This set up the winning goal just two minutes later from the Canes’ top line. The fans in the lower level did not resume sitting for the remainder of the game, watching the Flyers fail to convert several decent chances with the extra attacker in the final minute.

Coupled with losses on the evening by the Rangers and Sabres, the Hurricanes made a good move in the league standings with the win. They’ll get right back onto the ice Saturday night when the Devils visit, affording Carolina the opportunity to play the kind of game they took to the Flyers against the team that has beaten them twice in the last stretch of the year.

Brind’Amour beamed to the media in a scrum during the first intermission, when the Canes led 2-0. He discussed the ceremony, which had many great moments. Brindy was nervous, though, shifting rapidly from foot to foot.

After a video montage of his career highlights played on the Jumbotron, Brind’Amour joked to the crowd, “What stood out in that video was, when I started my career, I actually had a straight nose that I could breathe out of.”

Then he turned serious to talk about the Stanley Cup championship of 2006. “I can honestly tell you that you guys willed us to victory many times that season. And especially in game seven of the Stanley Cup Finals, when you came out and you all stood the whole game you didn’t let us let up for one second in that game. And I’m pretty sure that you were not going to let that Stanley Cup out of this building without the Carolina Hurricanes name stamped on it.”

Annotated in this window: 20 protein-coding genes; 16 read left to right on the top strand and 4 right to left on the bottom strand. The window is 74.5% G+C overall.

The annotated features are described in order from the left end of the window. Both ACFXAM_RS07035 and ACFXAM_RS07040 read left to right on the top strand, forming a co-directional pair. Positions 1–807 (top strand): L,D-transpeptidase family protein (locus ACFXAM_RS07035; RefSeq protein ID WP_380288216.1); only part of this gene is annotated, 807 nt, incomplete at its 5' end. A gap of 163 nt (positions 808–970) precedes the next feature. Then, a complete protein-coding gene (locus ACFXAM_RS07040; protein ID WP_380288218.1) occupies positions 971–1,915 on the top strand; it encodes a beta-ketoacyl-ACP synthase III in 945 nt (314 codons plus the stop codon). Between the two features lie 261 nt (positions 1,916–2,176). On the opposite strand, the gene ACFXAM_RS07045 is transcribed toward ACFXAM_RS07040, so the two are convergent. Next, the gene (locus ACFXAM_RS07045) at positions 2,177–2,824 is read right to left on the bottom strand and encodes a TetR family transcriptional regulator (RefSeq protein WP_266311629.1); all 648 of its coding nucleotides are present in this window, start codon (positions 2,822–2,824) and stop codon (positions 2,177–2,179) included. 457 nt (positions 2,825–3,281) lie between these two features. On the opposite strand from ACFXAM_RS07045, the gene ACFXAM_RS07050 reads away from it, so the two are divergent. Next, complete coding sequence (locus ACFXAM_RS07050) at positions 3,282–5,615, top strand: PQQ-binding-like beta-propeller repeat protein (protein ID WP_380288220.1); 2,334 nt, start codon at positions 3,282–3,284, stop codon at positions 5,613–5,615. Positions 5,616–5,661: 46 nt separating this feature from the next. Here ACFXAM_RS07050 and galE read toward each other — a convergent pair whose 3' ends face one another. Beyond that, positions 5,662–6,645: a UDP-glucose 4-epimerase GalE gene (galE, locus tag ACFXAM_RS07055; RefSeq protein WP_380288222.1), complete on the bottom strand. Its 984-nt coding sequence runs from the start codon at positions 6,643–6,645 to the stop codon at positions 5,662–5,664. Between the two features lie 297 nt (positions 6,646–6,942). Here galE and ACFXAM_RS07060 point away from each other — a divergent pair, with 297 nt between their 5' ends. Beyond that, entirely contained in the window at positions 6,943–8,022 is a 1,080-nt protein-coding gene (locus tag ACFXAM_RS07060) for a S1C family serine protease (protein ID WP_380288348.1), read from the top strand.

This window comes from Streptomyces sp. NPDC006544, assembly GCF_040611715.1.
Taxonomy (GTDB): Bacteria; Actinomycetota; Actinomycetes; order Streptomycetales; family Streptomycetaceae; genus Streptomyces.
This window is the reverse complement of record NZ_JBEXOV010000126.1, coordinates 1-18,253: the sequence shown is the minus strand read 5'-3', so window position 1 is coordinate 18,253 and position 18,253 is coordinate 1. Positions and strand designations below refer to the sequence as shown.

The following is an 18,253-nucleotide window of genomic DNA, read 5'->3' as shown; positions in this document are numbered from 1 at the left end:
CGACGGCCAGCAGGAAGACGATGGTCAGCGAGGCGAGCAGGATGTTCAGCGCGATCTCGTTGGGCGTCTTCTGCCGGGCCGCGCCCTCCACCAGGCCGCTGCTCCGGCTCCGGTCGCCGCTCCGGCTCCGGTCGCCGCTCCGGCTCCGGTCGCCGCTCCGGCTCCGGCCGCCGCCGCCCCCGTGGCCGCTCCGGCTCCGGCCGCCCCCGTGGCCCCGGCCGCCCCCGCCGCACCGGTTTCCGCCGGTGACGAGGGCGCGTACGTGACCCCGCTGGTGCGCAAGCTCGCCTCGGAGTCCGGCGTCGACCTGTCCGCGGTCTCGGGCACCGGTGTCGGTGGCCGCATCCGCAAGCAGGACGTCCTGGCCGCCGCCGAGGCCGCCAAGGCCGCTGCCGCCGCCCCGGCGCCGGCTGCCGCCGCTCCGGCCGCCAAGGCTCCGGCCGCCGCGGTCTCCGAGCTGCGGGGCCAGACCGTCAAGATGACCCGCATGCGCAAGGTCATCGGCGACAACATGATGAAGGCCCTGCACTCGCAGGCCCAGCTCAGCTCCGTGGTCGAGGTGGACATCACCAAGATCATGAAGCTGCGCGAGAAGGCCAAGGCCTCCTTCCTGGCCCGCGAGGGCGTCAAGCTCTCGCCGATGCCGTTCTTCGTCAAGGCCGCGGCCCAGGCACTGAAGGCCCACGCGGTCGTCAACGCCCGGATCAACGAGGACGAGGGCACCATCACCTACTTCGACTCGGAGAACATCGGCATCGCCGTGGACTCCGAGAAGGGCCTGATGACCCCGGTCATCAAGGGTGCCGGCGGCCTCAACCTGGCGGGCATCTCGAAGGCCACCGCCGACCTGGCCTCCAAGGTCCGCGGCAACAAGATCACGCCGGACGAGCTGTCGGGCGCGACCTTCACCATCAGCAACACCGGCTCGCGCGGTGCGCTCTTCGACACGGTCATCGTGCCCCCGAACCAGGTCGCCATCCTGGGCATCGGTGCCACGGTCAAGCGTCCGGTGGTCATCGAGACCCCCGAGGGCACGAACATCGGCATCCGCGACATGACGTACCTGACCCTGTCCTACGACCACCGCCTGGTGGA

Downshifting to humor again, he told about the day after he’d been traded to Carolina from the Flyers in 2000. When he asked the desk clerk at the hotel he was staying in when the best way to get to the ESA (the original name of the RBC Center) was, the clerk said he’d never heard of it. When Rod reminded him that the Carolina Hurricanes played there, the clerk said he’d never heard of that either. It made Brind’Amour wonder what kind of hockey town this Raleigh was, anyway.

Brindy then consoled his father, razzing him about not having an all-access pass to nag the players in the locker room after the game anymore, and not being able to go on the team’s father-son road trip.

At the end of his speech, the ultimate player turns his back on the podium to face both benches, delivering a line that really exemplifies the drive that he brought to the rink for more than twenty years: “Never take a day in this league for granted.”

Before they raised his banner to the rafters, the Stanley Cup was brought out to witness the event. Some 18,000 screaming fans tried to will Brind’Amour to hoist it over his head one last time, for old time’s sake.

But Brind’Amour didn’t touch it.

He hadn’t earned it, tonight.

And this player earned everything he got.